Who were replaceable?
Those of us who follow the Lewis and Clark Expedition and its legacy have spent a great deal of time poring over books and articles to learn everything we can about who these brave people where and what they did. The journey of the Corps of Discovery was a major episode in our American history.
We have learned that President Jefferson wanted the journey to be made by a military unit that was used to life on the frontier. We know that several of the men who were destined to become members of the Corps of Discovery were civilians recruited by Clark from the frontiers of Kentucky.
There must have been some sort of selection criteria since several of the military personnel who made it to Camp Dubois were returned to their units as unacceptable to the Captains. The only clue we get is that Lewis asked Clark to get a few good hunters. In my opinion how the selections were made is one of the least understood, yet most important elements of the preparations for the expedition.
As we read about the early days of life in Camp Dubois we start to get a better picture of what these men could and could not do. We find a mix of skills that would be used throughout the journey such as, blacksmiths, carpenters, surveyors, boatmen, hunters, trappers, fishermen, interpreters, and tailor. Most of the men had some skill in all areas, but each seemed to have something he was best suited for. But what if for some reason one of the selected men did not go and someone else had been sent in his place? How much would the overall expedition suffered? To expand upon that idea, who were replaceable and who were not?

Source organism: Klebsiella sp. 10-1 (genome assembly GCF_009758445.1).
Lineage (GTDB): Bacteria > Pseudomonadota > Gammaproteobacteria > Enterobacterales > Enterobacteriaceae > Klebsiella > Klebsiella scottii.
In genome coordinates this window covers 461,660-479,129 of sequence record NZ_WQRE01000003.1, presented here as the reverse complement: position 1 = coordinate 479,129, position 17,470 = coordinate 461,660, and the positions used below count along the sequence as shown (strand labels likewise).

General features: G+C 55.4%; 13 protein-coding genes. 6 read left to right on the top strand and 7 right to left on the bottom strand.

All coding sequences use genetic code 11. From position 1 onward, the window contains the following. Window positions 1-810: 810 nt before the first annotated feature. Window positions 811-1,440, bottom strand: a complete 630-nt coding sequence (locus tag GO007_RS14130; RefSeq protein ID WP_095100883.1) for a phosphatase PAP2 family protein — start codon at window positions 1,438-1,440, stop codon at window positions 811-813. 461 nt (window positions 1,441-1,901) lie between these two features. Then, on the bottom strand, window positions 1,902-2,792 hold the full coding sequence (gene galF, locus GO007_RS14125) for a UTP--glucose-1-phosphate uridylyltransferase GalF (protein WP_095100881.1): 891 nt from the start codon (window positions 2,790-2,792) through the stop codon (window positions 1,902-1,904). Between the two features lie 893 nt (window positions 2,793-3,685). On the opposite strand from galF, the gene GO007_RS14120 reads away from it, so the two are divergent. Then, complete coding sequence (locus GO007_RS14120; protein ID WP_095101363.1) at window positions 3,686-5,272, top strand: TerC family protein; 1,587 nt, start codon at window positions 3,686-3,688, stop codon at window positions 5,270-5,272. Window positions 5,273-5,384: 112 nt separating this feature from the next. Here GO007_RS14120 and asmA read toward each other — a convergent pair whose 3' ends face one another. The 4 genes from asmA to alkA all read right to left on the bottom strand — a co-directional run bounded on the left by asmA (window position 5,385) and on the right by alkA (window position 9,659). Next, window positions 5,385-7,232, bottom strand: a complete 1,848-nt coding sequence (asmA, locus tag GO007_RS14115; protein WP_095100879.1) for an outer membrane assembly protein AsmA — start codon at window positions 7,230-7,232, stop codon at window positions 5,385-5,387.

A person could go through the list of people who participated in the expedition, one by one, to show strengths and weaknesses then make a decision to replace or keep. However, that would undoubtedly be a waste of time because we really don’t know enough about most of them to justify such an exercise. Separate the two Captains from the list then, as a group, it can be said they were common men who answered the call. They were people like you and me who did the best they could, most of the time. Then, when the expedition was done they returned to their prior lives of simple, common men.
The Captains were separated because they both went to continued public life until their deaths. But that is not to say that they could not have been replaceable.
I read a book titled The Collected What If, edited by Robert Cowley. He said “what ifs” are questions bantered about by historians when they are not doing otherwise purposeful research. These mental gymnastics can from time to time produce some new or different perspective on an aspect of history. Regardless of outcome they are almost always fun to think about. The question of who was replaceable on the Lewis and Clark Expedition fits very much into the “what if” category.
That question is summed up by one of the contributors to Cowley’s book, William H. McNeal who writes on page 827 (of my copy) “So what if Pizzaro had not found potatoes in Peru? Our world would be radically different for sure, even though no one can say exactly how very different it would be.”